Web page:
Obama NLRB Nominee Fought for Card Check Scam Bill

Surprise, Surprise, President Obama's new NLRB nominees spent their working years at big labor trying to enact the Card Check Forced Unionism Scheme: One of President Barack Obama’s new National Labor Relations Board nominees dedicated her career at the AFL-CIO to doing away with secret ballots in labor elections—a tactic critics say would make it easier to unionize and expose employees to intimidation. Nancy Schiffer spent nearly three decades as a union attorney in a career that took her from Detroit’s United Auto Workers to associate general counsel at the AFL-CIO, a Democratic power broker that spent $30 million on the 2012 election. Schiffer took the lead in many unionization efforts across the country and has spent the past few years trying to do away with the secret ballot in union elections. “[Card check] is needed to address a severe violation of human rights,” she testified to the House Education and Workforce Committee in 2004.

Mr. President, Follow the Law

Mr. President, Follow the Law

The Washington Times takes the president and the NLRB to task for ignoring a recent appeals court decision invalidating the president's appointments to the board: When the Constitution puts a limitation on executive authority, the president can’t just ignore it for the sake of convenience. That message was delivered forcefully on Friday in a decision by the U.S. Court of Appeals for the District of Columbia Circuit. A unanimous three-judge panel declared unlawful President Obama’s installation of three appointees to the National Labor Relations Board while the Senate was in session. The president is compounding his disregard for the Constitution by thumbing his nose at this well-reasoned decision. The nation’s founding document grants the president authority to “fill up all Vacancies that may happen during the Recess of the Senate.” The appellate panel’s ruling points out the use of “the Recess” as opposed to “a recess” or “an adjournment” was not accidental. The term refers to the long break between congressional sessions in which it makes sense for the president to make an interim appointment because the Senate is not available to provide its advice and consent. In his ruling, Chief Judge David B. Sentelle refused to accept novel interpretations meant to expand the appointment authority, saying, “We will not do violence to the Constitution by ignoring the Framers’ choice of words.” Desperate to stack the National Labor Relations Board with Big Labor cronies, the White House refused to allow an old piece of parchment get in the way. On Jan. 4, 2012, Mr. Obama made the appointments even though the Senate was conducting “pro forma” business and the House of Representatives purposely chose to remain in session to thwart the potential recess appointments. Administration lawyers argued before the court that the president, not Congress, had the ultimate power to decide when the Congress was in session. Under this interpretation, Senate participation in the nomination process would be converted from a check and balance on the executive to an empty formality.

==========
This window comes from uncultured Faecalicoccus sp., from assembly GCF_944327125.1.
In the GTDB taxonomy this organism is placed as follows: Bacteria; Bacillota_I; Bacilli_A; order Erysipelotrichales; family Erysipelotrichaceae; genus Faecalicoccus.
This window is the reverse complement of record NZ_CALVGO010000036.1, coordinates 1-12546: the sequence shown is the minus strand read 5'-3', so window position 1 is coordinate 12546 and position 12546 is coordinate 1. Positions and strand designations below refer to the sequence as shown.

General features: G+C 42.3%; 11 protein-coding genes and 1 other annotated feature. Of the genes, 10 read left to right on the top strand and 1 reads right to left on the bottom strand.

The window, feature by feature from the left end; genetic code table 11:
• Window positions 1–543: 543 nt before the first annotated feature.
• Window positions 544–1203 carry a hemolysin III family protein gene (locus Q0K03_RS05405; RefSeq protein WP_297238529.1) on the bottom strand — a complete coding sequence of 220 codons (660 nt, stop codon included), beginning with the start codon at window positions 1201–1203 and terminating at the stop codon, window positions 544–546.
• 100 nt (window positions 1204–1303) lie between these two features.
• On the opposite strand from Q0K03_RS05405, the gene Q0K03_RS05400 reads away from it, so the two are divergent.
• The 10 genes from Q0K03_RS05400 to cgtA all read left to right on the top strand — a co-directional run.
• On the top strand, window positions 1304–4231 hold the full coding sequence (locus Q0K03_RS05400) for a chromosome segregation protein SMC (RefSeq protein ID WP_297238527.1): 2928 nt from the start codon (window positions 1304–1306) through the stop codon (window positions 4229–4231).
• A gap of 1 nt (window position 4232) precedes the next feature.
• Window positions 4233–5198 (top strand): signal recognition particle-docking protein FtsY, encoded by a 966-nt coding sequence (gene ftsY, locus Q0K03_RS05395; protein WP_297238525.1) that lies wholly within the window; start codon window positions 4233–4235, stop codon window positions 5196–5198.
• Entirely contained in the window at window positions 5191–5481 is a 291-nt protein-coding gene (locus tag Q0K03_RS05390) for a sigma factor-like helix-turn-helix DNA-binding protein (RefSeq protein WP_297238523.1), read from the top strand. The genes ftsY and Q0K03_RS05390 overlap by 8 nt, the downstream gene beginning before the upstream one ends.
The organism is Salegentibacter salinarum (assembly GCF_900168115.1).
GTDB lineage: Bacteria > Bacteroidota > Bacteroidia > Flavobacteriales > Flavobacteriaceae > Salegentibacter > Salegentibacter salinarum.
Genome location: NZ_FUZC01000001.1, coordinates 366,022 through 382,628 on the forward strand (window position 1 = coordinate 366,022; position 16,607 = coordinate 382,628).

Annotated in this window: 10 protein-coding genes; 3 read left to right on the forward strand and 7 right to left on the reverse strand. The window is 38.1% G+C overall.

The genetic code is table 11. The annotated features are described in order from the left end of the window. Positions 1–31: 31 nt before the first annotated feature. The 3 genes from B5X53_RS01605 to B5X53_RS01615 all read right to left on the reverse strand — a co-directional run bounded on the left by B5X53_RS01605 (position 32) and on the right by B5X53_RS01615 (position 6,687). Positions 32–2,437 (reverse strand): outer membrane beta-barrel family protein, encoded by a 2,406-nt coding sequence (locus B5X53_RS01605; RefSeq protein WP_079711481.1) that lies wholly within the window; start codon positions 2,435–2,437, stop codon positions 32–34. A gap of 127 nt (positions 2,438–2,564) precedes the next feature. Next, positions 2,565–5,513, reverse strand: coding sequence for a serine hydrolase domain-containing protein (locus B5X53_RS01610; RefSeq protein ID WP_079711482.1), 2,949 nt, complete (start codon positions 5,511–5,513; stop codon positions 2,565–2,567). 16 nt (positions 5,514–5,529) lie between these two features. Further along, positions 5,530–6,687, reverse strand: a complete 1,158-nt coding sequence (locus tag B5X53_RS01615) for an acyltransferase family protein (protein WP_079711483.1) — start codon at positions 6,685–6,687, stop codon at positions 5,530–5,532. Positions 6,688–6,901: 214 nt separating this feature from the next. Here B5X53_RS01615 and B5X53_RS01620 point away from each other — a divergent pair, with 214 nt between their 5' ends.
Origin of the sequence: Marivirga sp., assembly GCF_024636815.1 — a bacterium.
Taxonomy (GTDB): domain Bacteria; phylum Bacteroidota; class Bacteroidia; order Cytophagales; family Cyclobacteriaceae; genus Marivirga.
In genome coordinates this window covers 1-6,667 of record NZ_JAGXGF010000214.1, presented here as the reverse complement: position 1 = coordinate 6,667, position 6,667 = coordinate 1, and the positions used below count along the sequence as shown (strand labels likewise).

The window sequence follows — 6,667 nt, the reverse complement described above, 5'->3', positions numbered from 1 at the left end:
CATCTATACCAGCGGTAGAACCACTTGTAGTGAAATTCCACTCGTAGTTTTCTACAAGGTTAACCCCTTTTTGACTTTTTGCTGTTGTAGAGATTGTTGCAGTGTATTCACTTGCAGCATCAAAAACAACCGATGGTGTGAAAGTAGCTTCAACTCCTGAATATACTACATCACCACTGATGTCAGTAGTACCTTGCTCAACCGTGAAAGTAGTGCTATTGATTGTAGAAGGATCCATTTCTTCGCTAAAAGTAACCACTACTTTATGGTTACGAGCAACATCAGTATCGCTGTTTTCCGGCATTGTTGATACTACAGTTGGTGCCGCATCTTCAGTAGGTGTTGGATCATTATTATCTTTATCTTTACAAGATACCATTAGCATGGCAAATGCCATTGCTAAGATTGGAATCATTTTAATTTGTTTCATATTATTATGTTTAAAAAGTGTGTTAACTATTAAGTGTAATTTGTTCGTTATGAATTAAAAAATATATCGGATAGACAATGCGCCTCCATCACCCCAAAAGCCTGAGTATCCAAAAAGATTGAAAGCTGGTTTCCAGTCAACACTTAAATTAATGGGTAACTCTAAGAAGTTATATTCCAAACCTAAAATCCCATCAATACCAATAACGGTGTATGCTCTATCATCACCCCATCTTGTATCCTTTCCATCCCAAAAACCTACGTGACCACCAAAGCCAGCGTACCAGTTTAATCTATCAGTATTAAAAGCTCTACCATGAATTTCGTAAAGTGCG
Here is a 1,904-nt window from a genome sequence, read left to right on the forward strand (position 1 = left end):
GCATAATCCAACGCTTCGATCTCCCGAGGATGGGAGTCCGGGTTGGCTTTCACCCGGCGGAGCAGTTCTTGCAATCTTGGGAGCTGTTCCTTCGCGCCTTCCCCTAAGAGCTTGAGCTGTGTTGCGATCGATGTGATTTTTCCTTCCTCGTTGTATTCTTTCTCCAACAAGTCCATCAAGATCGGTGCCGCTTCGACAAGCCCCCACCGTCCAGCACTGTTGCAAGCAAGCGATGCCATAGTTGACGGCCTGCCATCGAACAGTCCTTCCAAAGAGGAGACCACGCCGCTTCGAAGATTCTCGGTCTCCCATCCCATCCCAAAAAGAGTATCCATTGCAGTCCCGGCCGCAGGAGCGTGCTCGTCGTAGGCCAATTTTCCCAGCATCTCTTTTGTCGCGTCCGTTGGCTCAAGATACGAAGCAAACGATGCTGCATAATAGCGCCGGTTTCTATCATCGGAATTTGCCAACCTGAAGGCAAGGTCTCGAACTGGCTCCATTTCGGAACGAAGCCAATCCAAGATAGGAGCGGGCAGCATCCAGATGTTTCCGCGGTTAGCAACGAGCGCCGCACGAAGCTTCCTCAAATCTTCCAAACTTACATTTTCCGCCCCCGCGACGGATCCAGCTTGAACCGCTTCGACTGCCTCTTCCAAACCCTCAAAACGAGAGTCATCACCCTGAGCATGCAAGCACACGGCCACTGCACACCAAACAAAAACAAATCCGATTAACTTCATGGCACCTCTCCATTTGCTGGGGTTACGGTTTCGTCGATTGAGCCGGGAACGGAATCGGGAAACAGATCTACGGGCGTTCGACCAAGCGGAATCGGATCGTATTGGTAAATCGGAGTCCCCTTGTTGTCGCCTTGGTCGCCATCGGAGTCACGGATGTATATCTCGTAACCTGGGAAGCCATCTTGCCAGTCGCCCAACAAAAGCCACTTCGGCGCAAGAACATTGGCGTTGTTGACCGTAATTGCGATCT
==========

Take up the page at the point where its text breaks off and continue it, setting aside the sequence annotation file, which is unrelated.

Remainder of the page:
42 GOP Senators Challenge Obama's So-Called NLRB

42 GOP Senators Challenge Obama's So-Called NLRB "Recess" Appointments

Forty-Two United States Senators have joined with the National Right to Work Legal Foundation in protesting President Obama's illegal appointment to the National Labor Relations Board: [media-credit name=" " align="alignright" width="150"][/media-credit]Forty-two Republican senators filed an amicus brief this week in the case of Noel Canning Div. of Noel Corp. v. NLRB, D.C. Cir., No. 12-1115, arguing that the Board lacks a quorum because President Obama's January 2012 recess appointments were invalid. Employer Noel Canning has petitioned the Court of Appeals to deny enforcement to a Board decision by a three-member panel. Among their arguments, the employer asserts that panel members Sharon Block and Terence F. Flynn were not confirmed by the Senate and that Congress was in session at the time of their purported recess appointments.